European Super League Collapse: What Happens, Who Has Left, What’s Next?
What’s happening right now with the European Super League?
European soccer was rocked by the biggest story in at least a generation for the past couple of days when 12 of Europe's biggest clubs announced plans to break away from the established soccer order and form a Super League. The plan was ultimately short-lived after the rogue breakaway group lost the backing of all six Premier League clubs.
On Tuesday night, the Super League was be put on pause to "reconsider the most appropriate steps to reshape the project," effectively ending a 48-hour power play to leave UEFA, the governing body for European soccer. Real Madrid and Barcelona were the only clubs left standing without releasing a statement to its fans on the collapse of the Super League plans.
Juventus chairman Andrea Agnelli, one of the founding members of the failed Super League project, told Reuters on Wednesday he "remained convinced of the beauty of that project, but admittedly ... I mean, I don't think that that project is now still up and running."
Why Super League Collapse So Quickly?
According to Sky Sports News' Kaveh Solhekol, the reason I think it unravelled so quickly was because these owners are not as powerful as they think. They thought they could do whatever they wanted; leave the Premier League if they had to, set up a rival super league and they did not care about the consequences and what it was going to do to the rest of the English game and the rest of the game in Europe.
"I have spoken to some people at these breakaway clubs and again and again they tell me that the reason that they have changed their mind is because of the overwhelmingly negative global reaction from everyone. From fans, players, managers, administrators, UEFA, FIFA, government. Everyone was against this. They are telling me that is why they backtracked so quickly."
Which teams have left the Super League?
Just 48 hours on from Sunday’s bombshell announcement of a new breakaway competition to rival the Champions League, Liverpool, Manchester City, Manchester United, Chelsea, Tottenham and Arsenal all withdrew their support after significant public backlash.
Serie A club Inter Milan and La Liga side Atletico Madrid have now formally left the Super League, leaving only Juventus, AC Milan, Barcelona and Real Madrid standing.
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UEFA have welcomed the English clubs’ decision with the venture now saying they will now look to “reshape” the project.
Why did the clubs do that?
For some of them, it stemmed from a disagreement between some of European football’s superpowers and Uefa over commercial control of the revamped Champions League, which is due to start under a new format from 2024.
On Friday, the UEFA clubs competition committee - including a number of representatives from breakaway clubs - had given its blessing to Uefa’s proposals before a dramatic change of direction.
What comes next, Will the clubs be punished?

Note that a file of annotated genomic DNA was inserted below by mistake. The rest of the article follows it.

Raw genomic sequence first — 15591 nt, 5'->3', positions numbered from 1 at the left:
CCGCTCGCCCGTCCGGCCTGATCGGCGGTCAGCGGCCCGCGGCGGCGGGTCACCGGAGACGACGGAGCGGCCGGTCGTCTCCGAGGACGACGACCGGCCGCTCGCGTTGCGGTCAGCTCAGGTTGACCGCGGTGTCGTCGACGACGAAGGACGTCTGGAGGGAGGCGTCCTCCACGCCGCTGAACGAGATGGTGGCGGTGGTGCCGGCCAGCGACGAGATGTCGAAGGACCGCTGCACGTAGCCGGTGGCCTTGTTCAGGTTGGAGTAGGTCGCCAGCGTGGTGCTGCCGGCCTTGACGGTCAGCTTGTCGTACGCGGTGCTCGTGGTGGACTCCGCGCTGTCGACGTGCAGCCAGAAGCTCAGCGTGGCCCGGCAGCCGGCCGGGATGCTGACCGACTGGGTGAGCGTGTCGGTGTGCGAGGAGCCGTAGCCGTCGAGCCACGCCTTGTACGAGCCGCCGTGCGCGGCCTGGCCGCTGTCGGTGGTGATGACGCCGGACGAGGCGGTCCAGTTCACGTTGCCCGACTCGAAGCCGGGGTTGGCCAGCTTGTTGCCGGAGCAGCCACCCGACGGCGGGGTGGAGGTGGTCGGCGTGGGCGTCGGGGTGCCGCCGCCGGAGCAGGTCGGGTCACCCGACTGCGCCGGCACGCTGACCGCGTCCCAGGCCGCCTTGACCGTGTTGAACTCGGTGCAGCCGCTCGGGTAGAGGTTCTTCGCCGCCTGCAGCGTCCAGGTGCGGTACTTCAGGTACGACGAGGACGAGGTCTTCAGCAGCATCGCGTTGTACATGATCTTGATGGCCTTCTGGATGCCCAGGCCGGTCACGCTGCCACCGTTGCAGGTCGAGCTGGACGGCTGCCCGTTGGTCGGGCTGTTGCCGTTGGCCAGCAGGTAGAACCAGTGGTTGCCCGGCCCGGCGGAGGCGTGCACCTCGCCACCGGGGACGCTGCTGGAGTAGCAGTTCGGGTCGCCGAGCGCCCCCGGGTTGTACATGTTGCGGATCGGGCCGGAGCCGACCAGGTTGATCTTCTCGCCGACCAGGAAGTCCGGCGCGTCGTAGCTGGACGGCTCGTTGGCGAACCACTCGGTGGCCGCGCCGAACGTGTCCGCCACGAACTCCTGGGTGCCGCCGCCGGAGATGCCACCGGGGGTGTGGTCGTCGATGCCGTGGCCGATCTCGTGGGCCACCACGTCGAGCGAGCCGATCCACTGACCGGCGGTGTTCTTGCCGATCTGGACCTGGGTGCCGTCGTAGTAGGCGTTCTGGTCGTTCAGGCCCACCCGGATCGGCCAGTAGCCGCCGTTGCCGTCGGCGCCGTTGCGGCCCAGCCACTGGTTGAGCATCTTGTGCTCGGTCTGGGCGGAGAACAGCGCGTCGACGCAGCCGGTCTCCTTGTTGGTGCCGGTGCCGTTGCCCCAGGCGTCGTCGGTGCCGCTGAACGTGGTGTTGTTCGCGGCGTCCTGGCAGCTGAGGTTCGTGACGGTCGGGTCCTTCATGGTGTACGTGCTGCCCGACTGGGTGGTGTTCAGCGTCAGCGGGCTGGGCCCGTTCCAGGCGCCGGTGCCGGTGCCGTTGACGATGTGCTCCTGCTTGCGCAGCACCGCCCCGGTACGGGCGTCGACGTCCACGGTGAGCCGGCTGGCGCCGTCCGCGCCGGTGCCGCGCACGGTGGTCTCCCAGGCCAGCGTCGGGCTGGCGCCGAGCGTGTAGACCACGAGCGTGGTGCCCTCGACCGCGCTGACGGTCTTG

There is the possibility of some punishments being handed out as deterrents, but Uefa president Aleksander Ceferin has repeatedly urged the clubs to come to their senses, and will be pleased and relieved if they all do, The Independent reported.
However, with their negotiating position weakened, some of the concessions to the big clubs in the 2024 Champions League revamp - like the ‘safety net’ of two qualification places based on historic performance and teams playing 10 matches in the group stage - might be looked at again.
Olive branches were swiftly offered by UEFA, whose president Aleksandar Ceferin was keen to play the role of peacemaker as the first cracks appeared on Tuesday. "It is admirable to admit a mistake and these clubs made a big mistake," he said as the Premier League sides began the exodus from the Super League. "But they are back in the fold now and I know they have a lot to offer not just to our competitions but to the whole of the European game, according to Cbssports.
"The important thing now is that we move on, rebuild the unity that the game enjoyed before this and move forward together."
Equally he and other senior figures at UEFA and across football will not forget the feelings of betrayal that Ceferin laid out in such devastating fashion on Monday morning. Many clubs are talking about rebuilding trust with their supporters after their humiliating climbdown but it will be no less mammoth a task to do so with fellow executives.
Within the corridors of those 14 Premier League clubs that were left out there is naturally a plurality of views, an acknowledgement that the competition will not be the same success without its biggest names coupled with a desire to punish them for their transgressions.
There is ground for doing the latter, Premier League Rule L9 states that clubs need prior written approval of the board to enter into any competition other than UEFA's European competitions and domestic cups. The points deductions or fines that former Manchester United defender Gary Neville was calling for on Sunday would certainly act as a significant warning but there are those within the 14 who doubt it would really hit the architects of this plan in any meaningful way.
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